I’m trying to tell my institutional clients only whether or not a company will deliver its product in a time frame that will allow them to make a reasonable profit on their large intended investments in a time frame with which they can live.

My one line of advice in this brief report should have been better stated.

I repeat the advice then this way:

I do not have enough information yet on most of the newly listed companies to assess their probability of commercial success with any degree of comfort. As for the older intended new producers and the restarting of one former producer I am confident that the market wants some of them to succeed as does the global industrial manufacturing community, including that of the People’s Republic of China.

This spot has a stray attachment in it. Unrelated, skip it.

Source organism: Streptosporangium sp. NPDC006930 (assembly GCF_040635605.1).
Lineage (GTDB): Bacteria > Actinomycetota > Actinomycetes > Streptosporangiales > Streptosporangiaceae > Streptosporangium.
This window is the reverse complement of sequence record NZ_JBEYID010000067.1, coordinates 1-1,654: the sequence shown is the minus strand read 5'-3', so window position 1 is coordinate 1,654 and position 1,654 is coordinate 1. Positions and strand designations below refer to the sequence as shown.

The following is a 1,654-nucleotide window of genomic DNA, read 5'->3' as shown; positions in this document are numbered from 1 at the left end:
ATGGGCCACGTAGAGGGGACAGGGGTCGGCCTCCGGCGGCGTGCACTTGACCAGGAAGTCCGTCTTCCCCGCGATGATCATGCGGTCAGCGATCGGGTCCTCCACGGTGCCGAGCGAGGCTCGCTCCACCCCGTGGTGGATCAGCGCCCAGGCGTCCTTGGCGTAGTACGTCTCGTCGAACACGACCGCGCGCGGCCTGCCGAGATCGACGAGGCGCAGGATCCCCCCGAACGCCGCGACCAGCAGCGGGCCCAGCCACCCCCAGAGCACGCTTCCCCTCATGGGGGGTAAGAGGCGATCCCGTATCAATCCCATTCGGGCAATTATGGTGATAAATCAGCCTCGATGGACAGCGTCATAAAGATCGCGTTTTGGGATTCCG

It is necessary that for a mining venture to succeed it must have an extensive ore body of high enough grade, an existing or easily built infrastructure, a metallurgy, access to the refining industry, and a marketing plan. None of these by themselves or even all of them together are, however, sufficient for commercial success. It is the operational management of a company that has everything else going for it that matters most of all.

My personal assessment of managers is not a matter for public discussion, but I will say that I was astounded last year when in making simple true statements about the composition of ore bodies using data taken from public records I was soon afterwards the recipient of two letters threatening me with legal action for allegedly disparaging the entities who sent me the letters. I responded privately to those threat letters, and I will tell you publicly that those letters caused me to rethink my former assessments of the management of both companies.